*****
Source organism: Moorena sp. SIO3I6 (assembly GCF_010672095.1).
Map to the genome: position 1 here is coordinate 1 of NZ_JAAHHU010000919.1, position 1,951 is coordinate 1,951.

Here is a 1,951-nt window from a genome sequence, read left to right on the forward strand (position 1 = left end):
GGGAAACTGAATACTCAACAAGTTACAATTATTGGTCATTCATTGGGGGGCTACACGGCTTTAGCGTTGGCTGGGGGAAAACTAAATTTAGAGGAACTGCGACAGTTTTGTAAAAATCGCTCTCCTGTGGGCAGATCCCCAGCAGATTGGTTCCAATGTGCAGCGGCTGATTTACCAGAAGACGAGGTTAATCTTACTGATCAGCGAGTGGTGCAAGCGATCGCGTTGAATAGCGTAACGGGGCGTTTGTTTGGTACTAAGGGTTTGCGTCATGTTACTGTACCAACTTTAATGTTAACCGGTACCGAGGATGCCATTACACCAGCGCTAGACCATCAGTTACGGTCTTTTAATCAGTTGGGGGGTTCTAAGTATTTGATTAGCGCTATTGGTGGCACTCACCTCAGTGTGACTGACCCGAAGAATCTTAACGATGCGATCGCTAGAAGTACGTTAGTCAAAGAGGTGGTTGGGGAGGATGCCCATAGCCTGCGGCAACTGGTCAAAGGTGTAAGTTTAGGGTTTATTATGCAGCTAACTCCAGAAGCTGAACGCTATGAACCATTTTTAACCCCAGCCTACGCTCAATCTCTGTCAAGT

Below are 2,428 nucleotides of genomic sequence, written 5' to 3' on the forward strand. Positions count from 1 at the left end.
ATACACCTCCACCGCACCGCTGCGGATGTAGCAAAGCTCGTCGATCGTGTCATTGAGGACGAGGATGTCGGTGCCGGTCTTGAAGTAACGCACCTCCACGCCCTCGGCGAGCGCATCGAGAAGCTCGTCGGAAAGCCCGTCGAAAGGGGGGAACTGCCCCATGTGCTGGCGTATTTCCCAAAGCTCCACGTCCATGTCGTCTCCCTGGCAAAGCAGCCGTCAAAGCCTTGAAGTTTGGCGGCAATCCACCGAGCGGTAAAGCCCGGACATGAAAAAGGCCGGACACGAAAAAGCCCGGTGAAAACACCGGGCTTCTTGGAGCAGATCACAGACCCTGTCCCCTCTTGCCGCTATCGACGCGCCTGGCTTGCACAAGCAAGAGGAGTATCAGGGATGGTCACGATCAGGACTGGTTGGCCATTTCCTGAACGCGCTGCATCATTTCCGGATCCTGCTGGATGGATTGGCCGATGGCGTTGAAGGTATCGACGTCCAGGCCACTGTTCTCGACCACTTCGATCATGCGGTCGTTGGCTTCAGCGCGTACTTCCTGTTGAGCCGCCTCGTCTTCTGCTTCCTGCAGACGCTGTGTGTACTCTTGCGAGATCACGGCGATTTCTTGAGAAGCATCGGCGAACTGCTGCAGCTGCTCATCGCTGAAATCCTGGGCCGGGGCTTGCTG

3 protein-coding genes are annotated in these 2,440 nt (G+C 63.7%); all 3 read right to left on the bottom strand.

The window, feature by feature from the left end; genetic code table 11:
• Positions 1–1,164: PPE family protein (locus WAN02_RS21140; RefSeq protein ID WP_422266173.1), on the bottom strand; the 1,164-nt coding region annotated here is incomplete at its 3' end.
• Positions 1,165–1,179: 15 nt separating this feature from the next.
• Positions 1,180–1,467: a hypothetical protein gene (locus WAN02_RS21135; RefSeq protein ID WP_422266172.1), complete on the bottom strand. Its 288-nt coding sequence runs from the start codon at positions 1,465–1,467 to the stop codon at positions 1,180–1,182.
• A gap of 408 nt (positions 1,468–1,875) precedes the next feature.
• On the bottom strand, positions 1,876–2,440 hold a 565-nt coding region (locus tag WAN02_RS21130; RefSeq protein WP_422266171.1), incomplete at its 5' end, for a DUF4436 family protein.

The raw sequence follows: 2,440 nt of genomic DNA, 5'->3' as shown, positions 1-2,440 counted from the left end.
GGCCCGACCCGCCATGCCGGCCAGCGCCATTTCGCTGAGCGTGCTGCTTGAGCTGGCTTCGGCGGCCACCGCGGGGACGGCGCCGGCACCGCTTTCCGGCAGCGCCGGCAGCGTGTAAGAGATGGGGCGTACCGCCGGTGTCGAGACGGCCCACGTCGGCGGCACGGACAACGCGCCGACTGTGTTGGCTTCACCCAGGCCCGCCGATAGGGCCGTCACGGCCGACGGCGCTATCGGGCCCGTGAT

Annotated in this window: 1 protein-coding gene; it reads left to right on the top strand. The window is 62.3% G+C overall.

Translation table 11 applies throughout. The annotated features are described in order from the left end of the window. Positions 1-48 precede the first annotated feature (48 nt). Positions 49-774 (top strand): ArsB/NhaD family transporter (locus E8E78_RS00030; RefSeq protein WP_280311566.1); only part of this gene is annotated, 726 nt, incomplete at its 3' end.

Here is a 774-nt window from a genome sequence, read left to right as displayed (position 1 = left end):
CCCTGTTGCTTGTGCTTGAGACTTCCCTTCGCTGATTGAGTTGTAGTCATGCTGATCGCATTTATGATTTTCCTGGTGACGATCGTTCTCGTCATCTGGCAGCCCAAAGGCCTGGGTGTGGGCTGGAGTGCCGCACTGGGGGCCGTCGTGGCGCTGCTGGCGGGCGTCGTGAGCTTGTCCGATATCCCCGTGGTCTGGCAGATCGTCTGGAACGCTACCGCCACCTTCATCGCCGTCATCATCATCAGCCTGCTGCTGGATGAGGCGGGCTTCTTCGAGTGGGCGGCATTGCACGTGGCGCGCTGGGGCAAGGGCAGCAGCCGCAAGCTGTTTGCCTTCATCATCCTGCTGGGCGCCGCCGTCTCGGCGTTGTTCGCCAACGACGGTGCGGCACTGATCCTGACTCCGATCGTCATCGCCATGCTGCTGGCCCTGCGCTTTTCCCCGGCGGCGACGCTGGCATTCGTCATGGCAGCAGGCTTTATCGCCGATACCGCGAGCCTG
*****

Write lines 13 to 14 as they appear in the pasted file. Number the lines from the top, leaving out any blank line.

• On the bottom strand, positions 1,876–2,440 hold a 565-nt coding region (locus tag WAN02_RS21130; RefSeq protein WP_422266171.1), incomplete at its 5' end, for a DUF4436 family protein.

The raw sequence follows: 2,440 nt of genomic DNA, 5'->3' as shown, positions 1-2,440 counted from the left end.